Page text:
My second gig in 2 nights – both with Rachel in tow, I’m happy to report! – saw us blasting down a soggy M4 for an evening with Jimmy Eat World, perennial favourites of both of ours, evidenced not only by this being the 11th time I’d seen them overall (and 5th at this venue), but also by the fact that this was also a late add-on to my Autumn Dance Card, but, like last night’s host Frank Turner, another complete “no doubter”! The Arizonian powerpop/ melodic emo veterans had announced a tour in support of new album, “Integrity Blues”, their 9th and in recent keeping, a slow burner but a grower, relying on emotional depth and melody rather than upbeat power riffery to make an impact, so we’d again booked tix early. I loves the pre-sale, me…!
Our blast down to Bristol saw a reasonable arrival time, but we then had a frustrating 20 minutes driving up and down a packed out Trenchard Street car park (thanks to sold-out events at the Hippodrome and Colston Hall, as well as this one) before finding a parking spot. So we hit the venue just before openers The Amazons were due on at 8, and wormed our way down to our usual stage left floor spot to catch their set. From up the road in Reading, they played some traditional straight-ahead post grunge laze rock recalling very early Teenage Fanclub, with decent two part pseudo choral harmonies also a feature. An old fashioned, tried and trusted formula, maybe, but it works, so don’t knock it! Third number “What’s Your Secret” was a melodic and hooky delight, and the lead track to a forthcoming EP featured a creepy opening, giving way to a pounding bass heavy rhythm and a dead-stop pregnant pause – I like those! “We’ve played the Thekla, The Louisiana, we’ve done the Bristol ladder! It’s great to be playing at the biggest place in town,” gushed vocalist Matt, and the grungy, riff-heavy finale concluded a strong support set which indicated aspirations to play this venue in their own right might not be that far-fetched. I’d certainly check them out again…
The floor then became uncomfortably crowded, proper old-school rammed, providing a stark contrast between tonight and last night’s gigs, sell outs both – we found decent pockets of space with room to at least swing a small rodent last night, but here, simply putting hands in pockets was a considerable task… Luckily Jimmy Eat World didn’t prolong our wait, coming on promptly at 9 to no intro, and easing into a toughened-up version of dark, introspective newie “Get Right”. An incendiary “Bleed American” followed up, all seething power and strident chorus, although the usually brilliantly dramatic middle 8 featured a couple of odd- or bum-sounding notes. Early doors, though, the band were rocking, up to a chugging, angular “Big Casino”, after which the boys finally paused for breath and Jim Adkins announced, “it’s good to be back!”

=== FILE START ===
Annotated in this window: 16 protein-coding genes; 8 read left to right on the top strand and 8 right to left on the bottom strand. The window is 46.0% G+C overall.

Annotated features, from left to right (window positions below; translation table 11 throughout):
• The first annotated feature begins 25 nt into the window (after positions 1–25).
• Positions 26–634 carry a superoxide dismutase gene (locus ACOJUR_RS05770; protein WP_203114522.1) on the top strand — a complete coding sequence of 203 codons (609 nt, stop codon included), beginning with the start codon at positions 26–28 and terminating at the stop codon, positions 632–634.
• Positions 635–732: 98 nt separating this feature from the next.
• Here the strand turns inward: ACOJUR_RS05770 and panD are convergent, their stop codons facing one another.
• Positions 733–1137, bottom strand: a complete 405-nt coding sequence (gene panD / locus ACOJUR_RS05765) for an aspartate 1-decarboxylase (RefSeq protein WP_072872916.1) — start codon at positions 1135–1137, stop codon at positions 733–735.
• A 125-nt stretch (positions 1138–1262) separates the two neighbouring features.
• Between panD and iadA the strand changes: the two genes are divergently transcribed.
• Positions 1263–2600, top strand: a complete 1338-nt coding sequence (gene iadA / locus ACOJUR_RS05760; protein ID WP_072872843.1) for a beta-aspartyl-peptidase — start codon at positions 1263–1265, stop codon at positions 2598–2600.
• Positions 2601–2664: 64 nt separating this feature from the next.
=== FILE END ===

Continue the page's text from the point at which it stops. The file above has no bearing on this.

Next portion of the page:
The ballad “Hear You Me”, the backlit strobe accentuating its’ poignant emotional effect, was a stark, acoustically delivered early set highlight, but thereafter the set drifted for me for a chunk of its’ mid-section, a messy but smoothly melodic “Coffee And Cigarettes” and an understated but groovy “Lucky Denver Mint” notwithstanding. This had capped a 3-song vignette of older, “Clarity” material which seemed poorly chosen and garnered scant reaction from the otherwise enthusiastic sell-out crowd, and too many of the new numbers meandered in a mid-paced manner, lacking either emotional gravitas or powerful, strident impact. As if acknowledging this, Adkins finally hollered, “God Damn!” before a furious, angry riff-fest heralded a blistering “A Praise Chorus”, easily the best number tonight and just the thing to revitalise the set.
“We’ve been playing in some super hot spots lately; this feels relaxing compared to some of those places,” announced Adkins, “[but] this is like the ultimate party; as a musician this is what it’s all about!” This comment received a huge ovation, just the impetus for a strong finish to the set. A yearning “23” was excellent, “Work” was a titanic singalong, Adkins going off-mic to conduct the crowd, and a breathless, jagged “Pain” concluded a variable set; strong start, saggy middle, superb finish.
The boys took a lengthy bow after excellent encores of a joyful, playful “The Middle” and an excellently tumbling “Sweetness”, and we left for a sodden drive home with Jim Adkins’ fulsome praise ringing in our ears, and an unexpected set-list in my happy clutches. Seen them better, for sure, but any Jimmy Eat World gig – especially if “A Praise Chorus” is in the set – is a good night out!